Tuesday, June 21, 2011

Machine for Preserving the Wind show video.

Here is a video showing my latest installation work, Machine for Preserving the Wind. Its up till June 30th, 2011 atTruck Gallery in Calgary, Alberta, Canada.

There is also a review of the show up here at FFWD Weekly.

Oh, and Adam Savage tweeted a link to my sculpture, my inner geek is unspeakably happy.

Each of the 40 poles that make up the piece are mounted on a string pivot, allowing them to sway freely. They have a cast concrete counterweight at the bottom that balances the wooden pole so they can sway with the slightest movement. These are then connected with a series of strings that allows them to be pulled back, and released to sway freely on their own. In this way the poles are indirectly coupled to the drive mechanism, they can be pulled back, but then they are free to sway and swing on their own, resulting a much more organic and random movement than if they were directly coupled.

To drive this mechanism the poles are connected to a pair of large wooden cams. A cam is basically a wheel with an irregular shape that causes a follower on the wheel to move back and forth in a fashion reflecting these bumps. In this case each bump outward corresponds to a gust of wind, and pulls the poles backward. The two wheels turn at slightly different speeds, and the output of each is mixed and averaged, resulting in a program that takes over 14 minutes to repeat.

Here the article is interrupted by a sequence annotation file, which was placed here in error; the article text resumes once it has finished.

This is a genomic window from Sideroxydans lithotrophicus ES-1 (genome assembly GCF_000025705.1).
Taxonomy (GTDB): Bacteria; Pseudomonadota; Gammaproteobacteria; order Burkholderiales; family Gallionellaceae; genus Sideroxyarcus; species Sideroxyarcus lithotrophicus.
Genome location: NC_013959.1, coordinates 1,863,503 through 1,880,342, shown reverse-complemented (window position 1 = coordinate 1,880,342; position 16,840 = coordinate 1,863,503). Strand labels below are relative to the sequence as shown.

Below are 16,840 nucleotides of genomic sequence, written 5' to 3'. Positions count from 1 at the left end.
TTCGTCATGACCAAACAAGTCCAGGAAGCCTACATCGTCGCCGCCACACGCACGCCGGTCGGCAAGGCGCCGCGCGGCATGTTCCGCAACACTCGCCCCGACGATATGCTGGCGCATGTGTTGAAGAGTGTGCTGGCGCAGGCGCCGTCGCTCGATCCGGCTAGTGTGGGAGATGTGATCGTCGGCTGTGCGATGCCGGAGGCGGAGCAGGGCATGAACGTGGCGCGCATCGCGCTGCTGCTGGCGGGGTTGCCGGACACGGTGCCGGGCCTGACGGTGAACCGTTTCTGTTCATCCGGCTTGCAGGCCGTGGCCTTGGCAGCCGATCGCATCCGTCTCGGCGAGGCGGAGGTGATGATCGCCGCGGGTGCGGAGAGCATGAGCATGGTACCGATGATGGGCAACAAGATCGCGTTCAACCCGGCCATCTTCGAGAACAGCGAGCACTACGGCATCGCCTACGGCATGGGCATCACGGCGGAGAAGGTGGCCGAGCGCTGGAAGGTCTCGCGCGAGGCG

The cam wheels themselves are driven by a multi stage reduction drive. An electric motor, of the type usually used in a household furnace, is hooked up to a worm drive speed reducer, and then to a two stage chain drive, this setup brings the speed of the motor down from 1725rpm at the input to half of an rpm at the output, a reduction of over 3000:1, this process increases the torque from half a foot pound, to over 400 foot pounds after friction losses. This was fun to design.

1 comment:

mnaerum said...

This is a fantastic piece.

Is this merely an autonomous simulation, or is the cam's design shaped by a specific pattern of wind from the reverse process, making the connected straw/sticks register real currents of wind and draw the pattern on to a board that made the dents in the cam?

Keep up the work

Kind Regards